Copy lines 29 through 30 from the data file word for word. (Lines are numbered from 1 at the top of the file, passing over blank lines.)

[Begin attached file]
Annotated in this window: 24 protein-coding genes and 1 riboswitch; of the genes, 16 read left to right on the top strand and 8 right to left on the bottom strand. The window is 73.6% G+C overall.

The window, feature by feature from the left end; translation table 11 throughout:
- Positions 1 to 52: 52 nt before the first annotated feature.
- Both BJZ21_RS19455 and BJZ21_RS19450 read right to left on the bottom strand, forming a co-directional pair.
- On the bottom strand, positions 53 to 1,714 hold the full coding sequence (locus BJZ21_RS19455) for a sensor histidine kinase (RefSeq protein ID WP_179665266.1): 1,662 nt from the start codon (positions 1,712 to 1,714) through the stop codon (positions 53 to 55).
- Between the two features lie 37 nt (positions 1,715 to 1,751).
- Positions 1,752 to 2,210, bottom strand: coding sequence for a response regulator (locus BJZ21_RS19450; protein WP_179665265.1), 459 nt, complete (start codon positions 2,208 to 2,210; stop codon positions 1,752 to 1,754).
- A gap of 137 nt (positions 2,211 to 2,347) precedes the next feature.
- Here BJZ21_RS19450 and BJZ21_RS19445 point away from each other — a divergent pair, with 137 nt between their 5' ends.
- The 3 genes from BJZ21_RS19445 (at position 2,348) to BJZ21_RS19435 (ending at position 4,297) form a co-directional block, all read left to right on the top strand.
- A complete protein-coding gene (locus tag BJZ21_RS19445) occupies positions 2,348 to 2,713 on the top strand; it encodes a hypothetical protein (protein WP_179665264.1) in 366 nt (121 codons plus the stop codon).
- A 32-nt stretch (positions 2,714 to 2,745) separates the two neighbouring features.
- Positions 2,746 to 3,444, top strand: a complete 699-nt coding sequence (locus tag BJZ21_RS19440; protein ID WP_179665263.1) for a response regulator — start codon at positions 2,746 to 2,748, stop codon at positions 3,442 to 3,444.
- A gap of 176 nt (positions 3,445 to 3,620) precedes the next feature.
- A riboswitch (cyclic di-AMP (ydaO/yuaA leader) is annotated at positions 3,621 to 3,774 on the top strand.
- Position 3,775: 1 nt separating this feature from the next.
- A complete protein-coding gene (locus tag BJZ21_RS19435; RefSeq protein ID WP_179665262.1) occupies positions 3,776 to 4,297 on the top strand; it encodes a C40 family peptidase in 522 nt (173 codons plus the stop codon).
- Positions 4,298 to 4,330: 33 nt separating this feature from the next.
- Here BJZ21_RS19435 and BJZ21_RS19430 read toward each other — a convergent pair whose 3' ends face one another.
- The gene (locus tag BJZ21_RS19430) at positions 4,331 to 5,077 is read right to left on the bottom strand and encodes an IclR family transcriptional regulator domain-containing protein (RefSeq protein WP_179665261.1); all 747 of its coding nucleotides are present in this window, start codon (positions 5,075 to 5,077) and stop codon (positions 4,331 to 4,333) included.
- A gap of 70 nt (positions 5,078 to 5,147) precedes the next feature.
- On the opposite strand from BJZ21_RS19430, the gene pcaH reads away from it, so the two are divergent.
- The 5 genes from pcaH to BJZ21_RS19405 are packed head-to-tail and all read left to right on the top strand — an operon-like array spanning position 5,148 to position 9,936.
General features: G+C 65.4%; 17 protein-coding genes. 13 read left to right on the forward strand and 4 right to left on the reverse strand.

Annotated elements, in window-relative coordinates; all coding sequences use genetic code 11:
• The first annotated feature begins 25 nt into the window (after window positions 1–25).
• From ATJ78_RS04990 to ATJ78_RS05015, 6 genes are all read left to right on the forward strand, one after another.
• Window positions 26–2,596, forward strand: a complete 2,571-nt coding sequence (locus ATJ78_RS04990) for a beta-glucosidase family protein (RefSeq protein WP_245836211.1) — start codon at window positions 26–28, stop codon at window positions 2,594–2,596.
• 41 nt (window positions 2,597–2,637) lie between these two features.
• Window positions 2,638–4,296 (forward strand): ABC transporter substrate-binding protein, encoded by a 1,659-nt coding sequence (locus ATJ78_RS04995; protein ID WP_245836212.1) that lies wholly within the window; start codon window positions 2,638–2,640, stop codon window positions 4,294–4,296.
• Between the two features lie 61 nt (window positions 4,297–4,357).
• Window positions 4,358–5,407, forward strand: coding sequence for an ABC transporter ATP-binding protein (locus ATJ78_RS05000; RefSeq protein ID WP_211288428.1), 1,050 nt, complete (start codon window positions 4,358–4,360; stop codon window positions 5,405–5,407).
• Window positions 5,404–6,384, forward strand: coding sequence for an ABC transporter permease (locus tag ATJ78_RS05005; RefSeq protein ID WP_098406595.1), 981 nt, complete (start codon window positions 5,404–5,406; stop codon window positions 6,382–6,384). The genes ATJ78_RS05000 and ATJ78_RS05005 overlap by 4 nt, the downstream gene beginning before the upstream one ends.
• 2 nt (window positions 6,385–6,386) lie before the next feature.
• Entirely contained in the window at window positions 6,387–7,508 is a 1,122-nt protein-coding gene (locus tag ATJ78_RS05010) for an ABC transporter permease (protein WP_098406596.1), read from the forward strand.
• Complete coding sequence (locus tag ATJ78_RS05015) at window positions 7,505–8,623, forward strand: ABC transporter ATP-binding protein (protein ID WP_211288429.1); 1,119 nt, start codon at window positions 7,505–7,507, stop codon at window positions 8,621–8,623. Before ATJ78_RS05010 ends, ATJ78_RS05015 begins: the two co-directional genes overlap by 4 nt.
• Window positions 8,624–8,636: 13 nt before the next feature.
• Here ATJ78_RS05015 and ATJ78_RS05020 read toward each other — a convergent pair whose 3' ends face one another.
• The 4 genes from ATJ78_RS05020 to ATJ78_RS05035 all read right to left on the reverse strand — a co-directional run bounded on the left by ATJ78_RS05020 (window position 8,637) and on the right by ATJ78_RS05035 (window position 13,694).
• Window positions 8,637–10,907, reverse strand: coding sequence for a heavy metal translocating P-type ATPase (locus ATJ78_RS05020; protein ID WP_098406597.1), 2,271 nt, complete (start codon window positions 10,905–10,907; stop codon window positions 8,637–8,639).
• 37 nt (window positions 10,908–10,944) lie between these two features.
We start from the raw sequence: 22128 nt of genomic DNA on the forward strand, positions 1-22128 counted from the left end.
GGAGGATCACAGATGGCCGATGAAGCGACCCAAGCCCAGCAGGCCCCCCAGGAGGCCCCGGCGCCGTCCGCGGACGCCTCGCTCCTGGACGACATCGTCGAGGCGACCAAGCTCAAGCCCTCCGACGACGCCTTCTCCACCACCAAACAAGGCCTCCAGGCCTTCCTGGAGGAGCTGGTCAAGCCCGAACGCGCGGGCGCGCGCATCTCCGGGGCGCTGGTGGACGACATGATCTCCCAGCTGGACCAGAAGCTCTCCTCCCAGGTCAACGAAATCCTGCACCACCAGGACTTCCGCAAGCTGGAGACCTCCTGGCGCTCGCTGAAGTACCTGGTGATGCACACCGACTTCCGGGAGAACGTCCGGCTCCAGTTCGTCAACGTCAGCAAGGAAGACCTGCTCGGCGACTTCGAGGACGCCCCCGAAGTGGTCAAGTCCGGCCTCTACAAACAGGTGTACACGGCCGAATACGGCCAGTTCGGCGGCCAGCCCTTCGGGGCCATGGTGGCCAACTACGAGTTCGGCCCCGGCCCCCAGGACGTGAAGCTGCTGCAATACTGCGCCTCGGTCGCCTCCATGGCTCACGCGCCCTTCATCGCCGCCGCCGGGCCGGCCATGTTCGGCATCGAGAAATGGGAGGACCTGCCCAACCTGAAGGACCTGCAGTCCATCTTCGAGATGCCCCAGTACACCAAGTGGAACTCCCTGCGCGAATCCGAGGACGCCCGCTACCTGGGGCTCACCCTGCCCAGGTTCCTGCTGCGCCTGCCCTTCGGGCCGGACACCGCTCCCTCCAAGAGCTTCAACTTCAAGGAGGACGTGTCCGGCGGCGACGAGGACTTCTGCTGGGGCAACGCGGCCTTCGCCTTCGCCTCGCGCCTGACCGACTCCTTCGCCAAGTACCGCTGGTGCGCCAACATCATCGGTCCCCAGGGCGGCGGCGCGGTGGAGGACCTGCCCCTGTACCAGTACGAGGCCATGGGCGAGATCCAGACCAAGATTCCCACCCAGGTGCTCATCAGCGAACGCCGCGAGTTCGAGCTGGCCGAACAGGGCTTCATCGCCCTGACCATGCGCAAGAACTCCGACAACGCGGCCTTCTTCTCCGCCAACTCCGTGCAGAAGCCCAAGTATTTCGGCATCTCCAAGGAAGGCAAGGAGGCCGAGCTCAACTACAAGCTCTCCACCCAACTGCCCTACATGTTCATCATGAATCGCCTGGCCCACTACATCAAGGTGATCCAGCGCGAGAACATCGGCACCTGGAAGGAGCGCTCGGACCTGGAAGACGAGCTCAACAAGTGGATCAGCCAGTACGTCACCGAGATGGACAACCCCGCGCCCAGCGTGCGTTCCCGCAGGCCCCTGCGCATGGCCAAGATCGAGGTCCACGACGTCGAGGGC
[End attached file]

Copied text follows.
• 41 nt (window positions 2,597–2,637) lie between these two features.
• Window positions 2,638–4,296 (forward strand): ABC transporter substrate-binding protein, encoded by a 1,659-nt coding sequence (locus ATJ78_RS04995; protein ID WP_245836212.1) that lies wholly within the window; start codon window positions 2,638–2,640, stop codon window positions 4,294–4,296.